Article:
|MadSci Network: Physics|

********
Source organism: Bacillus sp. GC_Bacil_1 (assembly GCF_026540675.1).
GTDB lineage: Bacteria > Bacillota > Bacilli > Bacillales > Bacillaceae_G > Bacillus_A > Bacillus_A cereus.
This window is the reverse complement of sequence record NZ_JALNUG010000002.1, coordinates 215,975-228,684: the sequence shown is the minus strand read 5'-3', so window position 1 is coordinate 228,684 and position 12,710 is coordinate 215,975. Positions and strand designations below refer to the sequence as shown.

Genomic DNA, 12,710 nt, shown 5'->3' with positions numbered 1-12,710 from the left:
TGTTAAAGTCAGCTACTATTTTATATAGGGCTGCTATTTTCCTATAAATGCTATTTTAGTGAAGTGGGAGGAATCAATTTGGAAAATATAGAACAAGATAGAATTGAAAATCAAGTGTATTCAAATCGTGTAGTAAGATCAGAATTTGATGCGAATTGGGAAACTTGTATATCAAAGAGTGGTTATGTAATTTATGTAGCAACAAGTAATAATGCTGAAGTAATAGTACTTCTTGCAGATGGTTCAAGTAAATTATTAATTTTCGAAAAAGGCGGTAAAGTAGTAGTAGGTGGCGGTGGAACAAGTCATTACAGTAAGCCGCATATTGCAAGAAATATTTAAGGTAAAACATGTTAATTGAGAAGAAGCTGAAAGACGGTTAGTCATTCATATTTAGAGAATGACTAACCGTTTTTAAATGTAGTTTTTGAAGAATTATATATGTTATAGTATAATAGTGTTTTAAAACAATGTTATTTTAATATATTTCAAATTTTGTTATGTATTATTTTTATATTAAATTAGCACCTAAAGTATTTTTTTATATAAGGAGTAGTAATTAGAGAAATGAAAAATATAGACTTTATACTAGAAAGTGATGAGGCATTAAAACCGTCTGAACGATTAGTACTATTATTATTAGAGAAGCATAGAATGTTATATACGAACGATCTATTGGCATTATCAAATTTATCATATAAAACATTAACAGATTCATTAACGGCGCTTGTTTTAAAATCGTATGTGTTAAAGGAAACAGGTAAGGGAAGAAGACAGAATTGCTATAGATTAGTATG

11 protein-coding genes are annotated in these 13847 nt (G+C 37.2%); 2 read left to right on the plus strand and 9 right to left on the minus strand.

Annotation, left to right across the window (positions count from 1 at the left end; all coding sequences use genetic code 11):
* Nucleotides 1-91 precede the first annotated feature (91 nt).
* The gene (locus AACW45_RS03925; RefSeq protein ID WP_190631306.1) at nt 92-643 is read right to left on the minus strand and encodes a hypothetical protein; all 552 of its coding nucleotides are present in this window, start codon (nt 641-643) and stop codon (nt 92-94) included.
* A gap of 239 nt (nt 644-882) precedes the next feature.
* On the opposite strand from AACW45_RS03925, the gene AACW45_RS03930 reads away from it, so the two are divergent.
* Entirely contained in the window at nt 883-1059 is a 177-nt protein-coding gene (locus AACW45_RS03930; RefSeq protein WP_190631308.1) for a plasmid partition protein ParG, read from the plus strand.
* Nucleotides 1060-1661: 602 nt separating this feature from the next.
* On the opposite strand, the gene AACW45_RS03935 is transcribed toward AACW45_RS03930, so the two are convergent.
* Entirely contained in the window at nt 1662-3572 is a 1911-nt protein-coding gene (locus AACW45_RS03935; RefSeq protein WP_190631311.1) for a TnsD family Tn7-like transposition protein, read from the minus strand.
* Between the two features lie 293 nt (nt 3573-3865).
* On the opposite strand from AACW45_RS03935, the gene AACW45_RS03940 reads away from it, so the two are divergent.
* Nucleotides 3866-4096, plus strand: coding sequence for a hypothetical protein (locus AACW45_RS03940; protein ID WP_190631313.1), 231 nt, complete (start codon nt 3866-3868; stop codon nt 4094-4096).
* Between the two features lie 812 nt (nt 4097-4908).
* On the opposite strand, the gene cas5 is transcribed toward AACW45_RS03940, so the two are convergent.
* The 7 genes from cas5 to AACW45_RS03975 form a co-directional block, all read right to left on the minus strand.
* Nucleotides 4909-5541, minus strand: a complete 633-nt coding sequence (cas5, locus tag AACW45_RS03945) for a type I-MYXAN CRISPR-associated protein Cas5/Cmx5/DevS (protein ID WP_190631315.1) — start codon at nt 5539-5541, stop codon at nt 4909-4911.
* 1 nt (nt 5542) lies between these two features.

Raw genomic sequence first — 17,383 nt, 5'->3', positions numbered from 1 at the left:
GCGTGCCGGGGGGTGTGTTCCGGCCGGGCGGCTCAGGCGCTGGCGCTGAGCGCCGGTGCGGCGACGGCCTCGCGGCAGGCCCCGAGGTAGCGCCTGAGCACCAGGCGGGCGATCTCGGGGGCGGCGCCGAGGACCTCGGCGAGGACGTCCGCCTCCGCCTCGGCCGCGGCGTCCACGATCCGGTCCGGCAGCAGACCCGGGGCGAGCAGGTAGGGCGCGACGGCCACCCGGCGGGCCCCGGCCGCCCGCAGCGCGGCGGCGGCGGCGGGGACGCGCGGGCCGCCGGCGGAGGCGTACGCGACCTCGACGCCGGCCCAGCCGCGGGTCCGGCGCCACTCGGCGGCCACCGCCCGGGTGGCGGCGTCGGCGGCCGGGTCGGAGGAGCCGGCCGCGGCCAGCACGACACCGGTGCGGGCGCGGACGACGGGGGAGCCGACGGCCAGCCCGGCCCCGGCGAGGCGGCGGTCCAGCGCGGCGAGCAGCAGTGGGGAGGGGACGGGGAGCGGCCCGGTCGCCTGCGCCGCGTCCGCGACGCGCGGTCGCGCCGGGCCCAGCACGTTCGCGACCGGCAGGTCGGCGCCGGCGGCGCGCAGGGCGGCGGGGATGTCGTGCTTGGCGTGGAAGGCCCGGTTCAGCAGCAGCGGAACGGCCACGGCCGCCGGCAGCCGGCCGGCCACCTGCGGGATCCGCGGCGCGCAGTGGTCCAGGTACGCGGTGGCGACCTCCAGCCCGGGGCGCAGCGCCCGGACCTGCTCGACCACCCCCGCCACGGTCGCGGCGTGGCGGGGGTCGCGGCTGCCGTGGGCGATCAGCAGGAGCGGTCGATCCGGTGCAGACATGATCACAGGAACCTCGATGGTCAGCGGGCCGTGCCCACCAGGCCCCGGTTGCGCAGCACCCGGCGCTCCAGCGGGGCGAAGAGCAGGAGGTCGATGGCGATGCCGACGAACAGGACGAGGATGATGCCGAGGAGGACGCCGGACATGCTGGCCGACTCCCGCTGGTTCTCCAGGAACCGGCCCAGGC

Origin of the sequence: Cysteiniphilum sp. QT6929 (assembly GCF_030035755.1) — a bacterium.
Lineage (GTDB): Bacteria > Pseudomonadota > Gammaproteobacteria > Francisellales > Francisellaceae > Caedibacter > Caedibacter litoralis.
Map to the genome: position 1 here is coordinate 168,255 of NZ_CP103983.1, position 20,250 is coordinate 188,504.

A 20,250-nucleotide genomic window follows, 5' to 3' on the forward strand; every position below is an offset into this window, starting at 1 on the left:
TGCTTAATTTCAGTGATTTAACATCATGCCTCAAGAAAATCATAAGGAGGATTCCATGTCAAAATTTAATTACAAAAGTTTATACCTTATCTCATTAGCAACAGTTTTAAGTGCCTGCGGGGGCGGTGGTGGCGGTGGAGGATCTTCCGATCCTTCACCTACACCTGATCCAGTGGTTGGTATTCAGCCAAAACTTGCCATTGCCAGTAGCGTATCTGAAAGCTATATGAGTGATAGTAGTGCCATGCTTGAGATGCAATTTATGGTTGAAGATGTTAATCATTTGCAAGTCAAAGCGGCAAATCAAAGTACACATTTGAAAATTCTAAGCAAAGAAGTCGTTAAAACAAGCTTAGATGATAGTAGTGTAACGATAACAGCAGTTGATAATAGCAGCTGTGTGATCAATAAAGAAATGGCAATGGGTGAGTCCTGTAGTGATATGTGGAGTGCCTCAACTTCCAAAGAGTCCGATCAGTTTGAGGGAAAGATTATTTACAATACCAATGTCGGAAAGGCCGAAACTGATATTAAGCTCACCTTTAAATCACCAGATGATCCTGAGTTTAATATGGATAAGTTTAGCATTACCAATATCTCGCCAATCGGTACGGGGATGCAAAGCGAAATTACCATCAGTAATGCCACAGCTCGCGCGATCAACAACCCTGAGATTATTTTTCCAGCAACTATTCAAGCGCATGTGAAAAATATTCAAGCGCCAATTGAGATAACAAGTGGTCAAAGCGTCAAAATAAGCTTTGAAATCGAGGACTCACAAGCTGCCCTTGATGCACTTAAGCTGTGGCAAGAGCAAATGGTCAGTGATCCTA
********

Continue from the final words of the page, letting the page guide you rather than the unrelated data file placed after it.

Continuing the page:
Consider a glass of water as a container that has a very large hole in the top. Why doesn't the water jump up out of the glass? Well, there's two ways to look at it: 1) Remember there's gravity pulling downward on the water. And gravity is a *vector* field - that means it has a *direction*. Gravity pulls *down* on it, so the molecules are exerting force *down*. Consider the molecules at the surface - gravity is pulling them down, so they exert a force downward on the layer of molecules under them. And that second layer exerts force of its own, *and* propagates the force from above, and so on. The end result is that at the surface, there's zero up/down pressure. 32 feet down, there's enough water above you to equal the weight of atmosphere above you, so you have about 28 pounds/square inch of pressure total, and so on - at 320 feet, you have 11 atmosphere's worth of things pressing down. 2) The water *is* exerting a small upward force caused by (mostly) the fact it isn't very compressible, which just happens to perfectly balanced by the *downward* pressure of many miles of atmosphere above it. To demonstrate what happens when there's an imbalance, use a straw to either blow air into a concentrated spot on the surface and watch the added pressure cause a small dip in the water surface. Or suck on the straw, and watch the imbalance cause the water to rise up the straw. This force is quite strong - about 14 pounds per square inch, which over the entire surface of the glass is quite a bit pushing down on the water, keeping it in place. In fact, if you fill a glass *almost* full of water, then place a small *stiff* piece of cardboard or plastic across the top, and then invert the glass while holding the cover in place, you can hold the glass *upside down* and the air pressure will keep the cover in place. Just two notes: (a) practice over a sink and (b) a *totally* full glass won't work as well. And yes, some of the molecules *do* exert enough force upwards to leave the surface. The usual term for that is "evaporation".
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